During the pilot episode of the documentary series, “Polygamy, USA,” two women are out on a date with their husband talking about how they need a new wife.
Wife One says to Wife Two that she’d prefer a new wife who can cook interesting meals, maybe a Mexican? They chuckle and consider other attributes, maybe she could be a massage therapist? They settle back on the Mexican concept. ”Dude,” says Wife One, “it’s all about the food.”
This glib moment is revealing about several things:
1. Though it’s essentially patriarchal, women in polygamous families do have “a voice.”
2. Fundamentalist mormons use the word “dude.”
3. Mothers of young children care more about getting help around the house than pretty much anything else.
Watching Polygamy, USA– the real life version of Big Love– didn’t inspire much envy in me. Though the women in this community do get to choose which men to marry and some get to work outside the home as teachers or nurses, mostly they seem to spend their entire lives circling granite-topped islands in suburban kitchens. It’s a hardcore domestic life with plural families sprouting upwards of 10, 16, 35, 38 kids…Lots of plates to be scraped and stacked. But I couldn’t help noticing that in all this intensive housewifery there’s one sad sight we never see: a lone mother fretting (dare I say “hovering” or “helicoptering”) over her one or two precious children. Here, on the border of Arizona and Utah, in a fundamentalist Mormon community, there seems to be a bonafide “village” of women and children sharing the chores. It happens outside the home, too. The young men work together to keep the streets clean (literally, they pick up garbage.)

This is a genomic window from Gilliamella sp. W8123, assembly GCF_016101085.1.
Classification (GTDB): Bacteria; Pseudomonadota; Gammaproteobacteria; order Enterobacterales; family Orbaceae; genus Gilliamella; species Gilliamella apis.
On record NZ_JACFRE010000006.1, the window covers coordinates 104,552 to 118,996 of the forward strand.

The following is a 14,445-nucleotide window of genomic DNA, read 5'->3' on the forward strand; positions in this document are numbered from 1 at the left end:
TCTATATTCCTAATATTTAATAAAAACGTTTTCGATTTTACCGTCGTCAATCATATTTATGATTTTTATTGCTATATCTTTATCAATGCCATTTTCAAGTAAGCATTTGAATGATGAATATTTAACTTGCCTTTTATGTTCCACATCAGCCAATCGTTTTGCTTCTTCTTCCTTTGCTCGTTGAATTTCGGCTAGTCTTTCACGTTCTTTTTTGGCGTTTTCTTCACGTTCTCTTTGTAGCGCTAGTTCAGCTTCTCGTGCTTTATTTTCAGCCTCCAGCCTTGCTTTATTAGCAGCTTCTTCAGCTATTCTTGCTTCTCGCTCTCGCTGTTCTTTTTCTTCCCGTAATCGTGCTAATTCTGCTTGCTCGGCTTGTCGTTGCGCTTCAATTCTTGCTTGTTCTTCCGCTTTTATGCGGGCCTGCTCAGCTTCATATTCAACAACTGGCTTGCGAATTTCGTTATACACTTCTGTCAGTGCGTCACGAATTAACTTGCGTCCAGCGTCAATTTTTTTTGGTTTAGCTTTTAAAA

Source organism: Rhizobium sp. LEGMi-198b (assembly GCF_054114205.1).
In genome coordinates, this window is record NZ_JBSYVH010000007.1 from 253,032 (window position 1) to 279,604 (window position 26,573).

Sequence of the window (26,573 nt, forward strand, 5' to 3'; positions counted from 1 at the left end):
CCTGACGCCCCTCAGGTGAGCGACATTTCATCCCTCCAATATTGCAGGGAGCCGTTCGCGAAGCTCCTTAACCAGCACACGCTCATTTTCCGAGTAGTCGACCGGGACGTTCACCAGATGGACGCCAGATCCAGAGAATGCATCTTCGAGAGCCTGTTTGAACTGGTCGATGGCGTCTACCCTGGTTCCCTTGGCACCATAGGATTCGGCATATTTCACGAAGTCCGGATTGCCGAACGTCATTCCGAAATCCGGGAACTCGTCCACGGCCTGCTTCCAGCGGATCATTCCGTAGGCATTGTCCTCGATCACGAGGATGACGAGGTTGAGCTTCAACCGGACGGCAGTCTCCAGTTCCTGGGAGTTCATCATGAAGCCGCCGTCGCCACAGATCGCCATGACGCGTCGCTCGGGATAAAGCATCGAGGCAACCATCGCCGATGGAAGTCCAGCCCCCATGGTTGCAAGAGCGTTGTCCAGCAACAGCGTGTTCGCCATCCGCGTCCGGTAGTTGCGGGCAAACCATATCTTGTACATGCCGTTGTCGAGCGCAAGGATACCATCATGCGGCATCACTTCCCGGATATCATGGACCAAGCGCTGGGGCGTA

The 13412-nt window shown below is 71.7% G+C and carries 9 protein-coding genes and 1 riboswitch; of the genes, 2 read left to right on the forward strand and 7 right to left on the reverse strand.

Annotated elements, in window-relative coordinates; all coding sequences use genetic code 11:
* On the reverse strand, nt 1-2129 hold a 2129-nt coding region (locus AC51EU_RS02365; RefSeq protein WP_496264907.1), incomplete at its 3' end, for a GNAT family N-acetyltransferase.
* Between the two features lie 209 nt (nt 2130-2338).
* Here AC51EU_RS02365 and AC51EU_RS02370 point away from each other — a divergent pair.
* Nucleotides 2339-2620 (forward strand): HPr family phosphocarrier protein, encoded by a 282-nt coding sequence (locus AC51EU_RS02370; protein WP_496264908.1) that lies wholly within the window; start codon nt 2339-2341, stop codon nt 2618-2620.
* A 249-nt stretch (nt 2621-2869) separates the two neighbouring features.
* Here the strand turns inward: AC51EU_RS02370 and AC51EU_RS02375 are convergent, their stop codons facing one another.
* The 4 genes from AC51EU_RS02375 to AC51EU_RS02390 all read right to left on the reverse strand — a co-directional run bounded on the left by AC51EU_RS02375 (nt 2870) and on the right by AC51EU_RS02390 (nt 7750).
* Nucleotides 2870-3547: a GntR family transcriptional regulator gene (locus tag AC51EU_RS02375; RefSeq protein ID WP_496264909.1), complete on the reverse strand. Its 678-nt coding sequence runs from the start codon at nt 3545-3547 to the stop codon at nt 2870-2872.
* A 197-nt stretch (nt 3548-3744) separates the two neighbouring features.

Reality Show “Polygamy, USA” Boggles Then Opens the Mind
This made me think, as I have before, often while alone with a crying baby, that parenting is not really meant to be done in isolation.
In Mother Nature, a groundbreaking book on the history of childcare arrangements, sociologist Sarah Hrdy writes that mothers working alongside several or many “allo-mothers” (additional care-givers) is actually far more “normal” than the more recent phenomenon of a mother being home with a baby all day by herself. I get that entirely. And I feel deeply grateful for the various daycares, babysitters, family, friends, enlightened fathers, empathetic and knowledgeable grandparents and neighbors and atypically flexible employers I leaned on during the first 8 years of my life as a mother. But boy was that hard to wrangle– at times I felt I had to literally pound the pavement to find that elusive village I craved.
I would not wish polygamy on even my most stressed-out and isolated new mom friends, but I do think it’s important to regard our nuclear family model of parenting as possibly the freakiest of all. Maybe there’s some other way we can work to support families: Hmmm. Off-the-grid neo-hippie communes? Socialist revolution? Maybe some decent parental leave benefits would be a good start.
If you’d like to boggle, and then perhaps open, your mommy mind, watch Polygamy, USA which premiers tonight at 9PM on the National Geographic channel.